The significance of the joint visit to the island of Lesbos, Greece, on Saturday, April 16, 2016, by the leaders of the Christian Churches of the East and West cannot be understated. And its impact on the refugee crisis—in addition to its spiritual and symbolical dimensions, as well as its seemingly non-political and refreshingly spontaneous nature—should not be diminished.
This was the fifth time that Roman Catholic Pope Francis and Orthodox Ecumenical Patriarch Bartholomew are meeting together and the second joint pilgrimage that they have realized together since the pope’s election in 2013. On most of these occasions—Rome (March 2013), Jerusalem (May 2014), Rome (June 2014), Istanbul (November 2014), and now Lesbos (2016)—they have declared their solidarity with people suffering from war and persecution, poverty and hunger, as well as ecological repercussions of social injustice. Pope Francis and Patriarch Bartholomew have, from the very outset of their relations, demonstrated that they understand the role of the church. They know what matters, or at least what should matter, in the church; and they understand what the responsibility, priority, and ministry of the church should be in the contemporary world.
Many of the encounters of these two remarkable men have been spontaneous. For example, when the patriarch attended the inaugural mass of the pope in March 2013, it was the first time in history that this had occurred—ever. Just over a year later, when Francis invited President Peres of Israel and President Abbas of Palestine to the Vatican in June 2014, he spontaneously asked Bartholomew to extend the invitation jointly to the two political leaders.
Finally, this latest visit to Lesbos began as a request from the Greek government to the ecumenical patriarch in February, which led Bartholomew to initiate communications with Rome in March for a possible joint visit in April to a small Greek island that had generously and graciously welcomed hundreds of thousands of refugees over the last eighteen months. And it was a way to remember and mourn the tens of thousands—among them many children—who lost their lives in the Mediterranean as they crossed by inflatable boats from Turkey to Greece.
However, this time, the meeting between Francis and Bartholomew was different. Theological dialogues and ecumenical relations are often carried out in order to gain something—whether to achieve clarity or advance toward unity. The visit by Pope Francis and Ecumenical Patriarch Bartholomew, accompanied by the local Archbishop Ieronymos of Athens and All Greece, aimed at giving something: hope to the hundreds of detainees, thanks to the already beleaguered people of Greece, and caution to politicians to examine their hearts. Together, the three leaders declared:
We have met on the Greek island of Lesbos to demonstrate our profound concern for the tragic situation of the numerous refugees, migrants, and asylum seekers who have come to Europe fleeing from situations of conflict and, in many cases, daily threats to their survival. World opinion cannot ignore the colossal humanitarian crisis created by the spread of violence and armed conflict, the persecution and displacement of religious and ethnic minorities, and the uprooting of families from their homes, in violation of their human dignity and their fundamental human rights and freedoms.
And while the political dimensions were deliberately diminished, one of the pivotal objectives of the joint visit was to censure politicians and nations for shunning the refugees and exacerbating their crisis. As Patriarch Bartholomew boldly observed in his address at Lesbos, “the world will be judged by the way it has treated” the refugees:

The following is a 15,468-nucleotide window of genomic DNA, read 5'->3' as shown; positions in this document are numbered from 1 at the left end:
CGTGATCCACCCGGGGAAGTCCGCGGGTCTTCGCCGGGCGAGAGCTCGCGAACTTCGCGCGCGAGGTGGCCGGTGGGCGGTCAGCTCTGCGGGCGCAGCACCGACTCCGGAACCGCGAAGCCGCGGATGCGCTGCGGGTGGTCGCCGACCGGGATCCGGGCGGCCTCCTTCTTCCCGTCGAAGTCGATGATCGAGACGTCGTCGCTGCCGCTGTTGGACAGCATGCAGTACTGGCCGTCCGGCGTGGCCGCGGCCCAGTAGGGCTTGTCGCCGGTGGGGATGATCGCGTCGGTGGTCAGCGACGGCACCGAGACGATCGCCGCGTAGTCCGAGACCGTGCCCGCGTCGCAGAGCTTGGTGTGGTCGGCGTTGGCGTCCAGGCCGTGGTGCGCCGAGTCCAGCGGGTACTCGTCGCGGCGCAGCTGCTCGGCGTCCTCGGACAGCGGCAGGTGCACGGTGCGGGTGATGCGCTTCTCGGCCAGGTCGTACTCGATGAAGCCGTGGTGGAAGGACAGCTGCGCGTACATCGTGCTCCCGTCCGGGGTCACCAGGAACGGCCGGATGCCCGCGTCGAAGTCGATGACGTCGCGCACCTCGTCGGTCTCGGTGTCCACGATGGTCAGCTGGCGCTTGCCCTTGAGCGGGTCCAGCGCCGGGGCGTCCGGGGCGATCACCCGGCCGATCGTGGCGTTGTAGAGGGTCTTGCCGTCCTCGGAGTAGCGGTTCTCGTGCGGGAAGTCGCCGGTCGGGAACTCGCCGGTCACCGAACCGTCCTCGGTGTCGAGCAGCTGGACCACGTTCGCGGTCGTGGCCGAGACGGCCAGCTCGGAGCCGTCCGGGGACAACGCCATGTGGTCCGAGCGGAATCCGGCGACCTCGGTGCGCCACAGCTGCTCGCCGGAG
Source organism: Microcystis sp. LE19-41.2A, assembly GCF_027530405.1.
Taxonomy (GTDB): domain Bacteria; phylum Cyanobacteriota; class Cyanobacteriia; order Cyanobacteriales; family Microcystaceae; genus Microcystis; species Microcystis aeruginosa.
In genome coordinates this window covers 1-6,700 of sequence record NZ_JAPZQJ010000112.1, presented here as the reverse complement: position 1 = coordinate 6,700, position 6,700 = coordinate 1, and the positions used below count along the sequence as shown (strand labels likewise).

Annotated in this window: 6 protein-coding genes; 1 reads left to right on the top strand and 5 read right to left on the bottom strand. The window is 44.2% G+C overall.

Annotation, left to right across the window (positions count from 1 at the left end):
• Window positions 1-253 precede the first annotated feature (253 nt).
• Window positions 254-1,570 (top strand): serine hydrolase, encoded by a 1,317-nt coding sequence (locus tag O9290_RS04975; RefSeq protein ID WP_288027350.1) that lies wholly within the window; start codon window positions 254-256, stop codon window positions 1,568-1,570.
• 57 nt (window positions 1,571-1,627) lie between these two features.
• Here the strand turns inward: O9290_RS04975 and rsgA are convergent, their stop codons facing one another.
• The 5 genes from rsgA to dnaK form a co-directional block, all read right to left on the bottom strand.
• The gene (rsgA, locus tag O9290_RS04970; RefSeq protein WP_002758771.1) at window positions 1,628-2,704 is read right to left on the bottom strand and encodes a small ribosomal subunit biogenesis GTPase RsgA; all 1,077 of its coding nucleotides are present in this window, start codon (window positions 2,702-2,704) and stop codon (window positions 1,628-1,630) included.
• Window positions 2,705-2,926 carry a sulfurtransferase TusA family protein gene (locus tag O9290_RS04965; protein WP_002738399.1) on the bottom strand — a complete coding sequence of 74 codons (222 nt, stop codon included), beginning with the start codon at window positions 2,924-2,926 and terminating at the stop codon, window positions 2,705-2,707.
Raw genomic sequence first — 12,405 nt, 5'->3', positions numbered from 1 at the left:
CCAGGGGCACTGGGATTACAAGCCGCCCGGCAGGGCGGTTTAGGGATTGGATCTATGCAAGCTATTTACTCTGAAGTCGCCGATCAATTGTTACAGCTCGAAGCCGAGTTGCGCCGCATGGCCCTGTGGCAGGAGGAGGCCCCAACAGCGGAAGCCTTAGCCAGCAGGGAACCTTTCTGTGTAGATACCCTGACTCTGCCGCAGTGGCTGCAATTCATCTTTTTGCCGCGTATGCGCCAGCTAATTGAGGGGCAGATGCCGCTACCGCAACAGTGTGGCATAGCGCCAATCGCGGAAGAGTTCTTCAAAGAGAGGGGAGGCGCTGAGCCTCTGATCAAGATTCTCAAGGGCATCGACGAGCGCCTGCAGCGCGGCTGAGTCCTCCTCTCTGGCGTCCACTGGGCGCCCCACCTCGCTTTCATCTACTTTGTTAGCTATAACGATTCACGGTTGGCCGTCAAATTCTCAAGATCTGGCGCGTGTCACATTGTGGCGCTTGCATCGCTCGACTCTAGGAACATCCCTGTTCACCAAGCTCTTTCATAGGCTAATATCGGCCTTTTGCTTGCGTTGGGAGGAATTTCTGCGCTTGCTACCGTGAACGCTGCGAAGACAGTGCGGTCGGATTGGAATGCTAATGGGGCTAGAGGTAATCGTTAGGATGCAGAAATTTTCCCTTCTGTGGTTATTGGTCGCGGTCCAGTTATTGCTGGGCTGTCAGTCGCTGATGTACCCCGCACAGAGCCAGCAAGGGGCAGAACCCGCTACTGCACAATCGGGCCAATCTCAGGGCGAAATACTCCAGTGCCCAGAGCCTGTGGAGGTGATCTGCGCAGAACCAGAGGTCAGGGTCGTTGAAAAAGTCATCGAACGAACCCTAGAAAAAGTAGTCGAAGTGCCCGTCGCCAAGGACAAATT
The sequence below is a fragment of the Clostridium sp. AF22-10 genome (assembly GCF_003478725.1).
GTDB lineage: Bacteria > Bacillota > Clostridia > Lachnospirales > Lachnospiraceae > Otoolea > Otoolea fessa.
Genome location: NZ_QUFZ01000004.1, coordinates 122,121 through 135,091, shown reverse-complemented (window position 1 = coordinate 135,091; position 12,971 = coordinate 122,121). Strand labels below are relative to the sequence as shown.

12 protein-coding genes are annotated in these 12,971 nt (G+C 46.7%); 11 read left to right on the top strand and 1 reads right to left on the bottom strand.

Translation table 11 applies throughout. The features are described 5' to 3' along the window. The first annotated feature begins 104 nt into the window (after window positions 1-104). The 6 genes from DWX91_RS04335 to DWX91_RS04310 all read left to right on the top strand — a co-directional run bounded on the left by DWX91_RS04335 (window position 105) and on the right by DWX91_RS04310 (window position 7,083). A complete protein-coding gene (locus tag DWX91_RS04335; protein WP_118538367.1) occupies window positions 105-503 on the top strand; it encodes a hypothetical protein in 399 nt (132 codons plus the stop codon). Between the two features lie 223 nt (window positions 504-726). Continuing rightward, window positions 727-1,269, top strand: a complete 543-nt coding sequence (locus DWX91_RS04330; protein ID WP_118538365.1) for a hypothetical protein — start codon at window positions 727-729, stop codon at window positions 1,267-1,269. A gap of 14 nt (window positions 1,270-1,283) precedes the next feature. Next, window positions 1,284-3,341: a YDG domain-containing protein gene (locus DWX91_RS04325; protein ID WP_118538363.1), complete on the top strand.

We have traveled here to look into your eyes, to hear your voices, and to hold your hands. We have traveled here to tell you that we care. We have traveled here because the world has not forgotten you.
We have wept as we watched the Mediterranean Sea becoming a burial ground for your loved ones. We have wept as we witnessed the sympathy and sensitivity of the people of Lesbos and other islands. But we also wept as we saw the hard-heartedness of our fellow brothers and sisters—your fellow brothers and sisters—close borders and turn away.
Those who are afraid of you have not looked at you in the eyes. Those who are afraid of you do not see your faces. Those who are afraid of you do not see your children. They forget that dignity and freedom transcend fear and division. They forget that migration is not an issue for the Middle East and Northern Africa, for Europe and Greece. It is an issue for the world.
The world will be judged by the way it has treated you. And we will all be accountable for the way we respond to the crisis and conflict in the regions that you come from.
For his part, Pope Francis stunned the world by inviting twelve eligible Syrian refugees to board his plane and relocate to the Vatican City, a humanitarian gesture repeated countless times previously in Greece and Turkey where millions of refugees have fled.
The event in Lesbos a few days ago indicated a practical response by the churches of the East and West to a tragic crisis in our world. At the same time, it signaled a powerful reassessment of how ecumenical relations can advance human rights at a time when the world is either turning its face away from the victims of extremism and persecution or else deciding their fate on financial terms or national interests. The power of ecumenism lies in beginning to open up beyond ourselves and our own, our communities and our churches. It is learning to speak the language of care and compassion. And it is giving priority to solidarity and service.
Rev. Dr. John Chryssavgis, the Archdeacon of the Ecumenical Throne, serves as theological advisor to Ecumenical Patriarch Bartholomew.